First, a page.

Feed the Developing Brain!

This month’s issue of Research to Policy discusses the relationship between nutrition and early childhood brain development. As we learn more and more about the importance of the first years of life, we are increasingly aware of the significance of nutrition for the developing brain.

This is a painful issue in Memphis, which was recently singled out as the most food insecure city in America. (Food insecurity means that a family can’t afford enough food to consistently meet their basic needs.)

Nationwide, about 14 percent of families reported that they couldn’t afford to feed their families at some point last year. In comparison, nearly 26 percent of Memphis families report food insecurity. Rates of food insecurity are much higher among African-American and Hispanic households, and considerably higher among families with young children. Without public investment in nutritional supports, these numbers would likely be much worse: Today, more than half of American families where children are raised by parents under 30 are low-income. In Memphis and across the country, these are the families raising our youngest children.

Food insecurity leads to adverse outcomes for young children:

  • When pregnant women lack sufficient nutritious foods, their babies are at greater risk of being born at low birth-weight and dying in infancy.
  • Food insecurity in early childhood threatens cognitive and socio-emotional development.
  • Food insecurity undermines physical growth and development in young children and is associated with poor health later in life.
  • Children who are food insecure have higher rates of mental health issues in adolescence and young adulthood.
  • In food insecure households, children suffer even if they themselves get enough to eat. Parental food insecurity leads to stress, deprivation, and lethargy, which translate into poor outcomes for children.

As a nation, our response to hunger and food insecurity was largely crafted through the New Deal in the 1930s and the War on Poverty in the late-1960s and early 1970s. The programs that resulted include food stamps (now called SNAP), the WIC program, the Child and Adult Care Food Program, and the school breakfast and lunch programs. Collectively, these programs devoted about $90 billion to feeding hungry Americans in 2010.

The WIC program (Special Supplemental Nutrition Program for Women, Infants and Children) is a monthly package of food-specific checks that can be used in grocery stores to buy healthy food.  WIC was modeled after a supplemental feeding program at St. Jude Hospital in Memphis. According to the Food Research and Action Center, at any given time in America half of all pregnant women and half of all infants depend on WIC.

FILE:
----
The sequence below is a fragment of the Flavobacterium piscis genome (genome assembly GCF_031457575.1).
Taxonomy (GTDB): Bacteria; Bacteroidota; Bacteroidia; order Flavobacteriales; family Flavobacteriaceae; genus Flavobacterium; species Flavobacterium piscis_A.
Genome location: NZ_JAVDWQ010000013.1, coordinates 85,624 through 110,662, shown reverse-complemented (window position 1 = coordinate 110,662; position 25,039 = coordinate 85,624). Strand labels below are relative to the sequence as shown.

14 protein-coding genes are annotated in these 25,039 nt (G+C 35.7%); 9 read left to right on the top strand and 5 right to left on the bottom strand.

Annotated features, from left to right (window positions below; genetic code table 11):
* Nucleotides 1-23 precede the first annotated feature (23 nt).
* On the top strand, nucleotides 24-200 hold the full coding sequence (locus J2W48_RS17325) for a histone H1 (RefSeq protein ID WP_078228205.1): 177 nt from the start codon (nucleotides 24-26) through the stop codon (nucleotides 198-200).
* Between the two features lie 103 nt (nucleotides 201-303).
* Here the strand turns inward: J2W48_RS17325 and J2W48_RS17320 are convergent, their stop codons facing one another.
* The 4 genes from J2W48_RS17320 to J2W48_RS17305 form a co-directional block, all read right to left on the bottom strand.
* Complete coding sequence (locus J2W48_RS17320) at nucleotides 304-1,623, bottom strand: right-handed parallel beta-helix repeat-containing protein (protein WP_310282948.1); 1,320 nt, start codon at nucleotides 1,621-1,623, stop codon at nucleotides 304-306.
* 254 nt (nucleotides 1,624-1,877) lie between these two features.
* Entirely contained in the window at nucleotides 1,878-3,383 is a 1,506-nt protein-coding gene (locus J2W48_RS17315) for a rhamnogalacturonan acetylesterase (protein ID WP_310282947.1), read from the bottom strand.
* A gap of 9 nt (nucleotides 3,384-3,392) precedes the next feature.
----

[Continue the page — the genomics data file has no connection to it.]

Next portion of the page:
Meanwhile, every month, SNAP – the Supplemental Nutrition Assistance Program (the renamed Food Stamp program) helps to feed more than 41 million Americans. Children account for half of all SNAP participants, and families with children receive 80 percent of all benefits. It’s estimated that at some point during their childhoods, half of all American children – and 90 percent of African-American children – depend on SNAP.

As these figures suggest, food insecurity is a significant issue in the United States, particularly for families with young children. Federal food assistance programs are one of the few safeguards supporting the development of children in these families.

At the same time, public support for nutrition remains meager: SNAP, for example, provides about $4.00 per person per day in food assistance. Anti-hunger activists challenge policymakers to feed themselves for a few days on that amount.

The scope of food insecurity in America reminds us of observations by made by the late economist John Kenneth Galbraith a half century ago. In The Affluent Society, published in 1958, Galbraith argued that alongside a robust market, America needed to make a serious commitment to public investments in order to thrive. Today, the nutritional support programs that supplement the diets of half of newborns and nursing mothers represent one key public investment.

Maintaining the public infrastructure supporting the nutritional well-being of our youngest children is a vital part of the American commitment to equal opportunity and a stronger future.